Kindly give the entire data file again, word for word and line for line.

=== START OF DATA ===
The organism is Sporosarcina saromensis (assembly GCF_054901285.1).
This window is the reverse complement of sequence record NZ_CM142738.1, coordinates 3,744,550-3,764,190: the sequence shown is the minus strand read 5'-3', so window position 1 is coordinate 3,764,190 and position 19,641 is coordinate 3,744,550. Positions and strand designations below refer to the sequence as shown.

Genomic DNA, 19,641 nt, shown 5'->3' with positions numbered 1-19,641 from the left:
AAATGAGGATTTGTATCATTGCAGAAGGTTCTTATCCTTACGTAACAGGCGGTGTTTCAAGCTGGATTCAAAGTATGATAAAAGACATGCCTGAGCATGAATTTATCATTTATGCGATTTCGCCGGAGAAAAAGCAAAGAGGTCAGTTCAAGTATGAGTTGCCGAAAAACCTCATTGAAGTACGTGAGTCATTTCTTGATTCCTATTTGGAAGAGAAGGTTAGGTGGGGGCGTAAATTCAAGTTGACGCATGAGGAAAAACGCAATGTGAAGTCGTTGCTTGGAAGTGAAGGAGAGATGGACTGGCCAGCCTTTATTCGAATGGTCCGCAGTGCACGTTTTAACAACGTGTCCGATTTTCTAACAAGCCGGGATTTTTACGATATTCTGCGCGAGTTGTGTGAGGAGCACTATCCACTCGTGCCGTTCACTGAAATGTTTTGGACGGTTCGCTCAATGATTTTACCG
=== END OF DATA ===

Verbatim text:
The organism is Sporosarcina saromensis (assembly GCF_054901285.1).
This window is the reverse complement of sequence record NZ_CM142738.1, coordinates 3,744,550-3,764,190: the sequence shown is the minus strand read 5'-3', so window position 1 is coordinate 3,764,190 and position 19,641 is coordinate 3,744,550. Positions and strand designations below refer to the sequence as shown.

Genomic DNA, 19,641 nt, shown 5'->3' with positions numbered 1-19,641 from the left:
AAATGAGGATTTGTATCATTGCAGAAGGTTCTTATCCTTACGTAACAGGCGGTGTTTCAAGCTGGATTCAAAGTATGATAAAAGACATGCCTGAGCATGAATTTATCATTTATGCGATTTCGCCGGAGAAAAAGCAAAGAGGTCAGTTCAAGTATGAGTTGCCGAAAAACCTCATTGAAGTACGTGAGTCATTTCTTGATTCCTATTTGGAAGAGAAGGTTAGGTGGGGGCGTAAATTCAAGTTGACGCATGAGGAAAAACGCAATGTGAAGTCGTTGCTTGGAAGTGAAGGAGAGATGGACTGGCCAGCCTTTATTCGAATGGTCCGCAGTGCACGTTTTAACAACGTGTCCGATTTTCTAACAAGCCGGGATTTTTACGATATTCTGCGCGAGTTGTGTGAGGAGCACTATCCACTCGTGCCGTTCACTGAAATGTTTTGGACGGTTCGCTCAATGATTTTACCG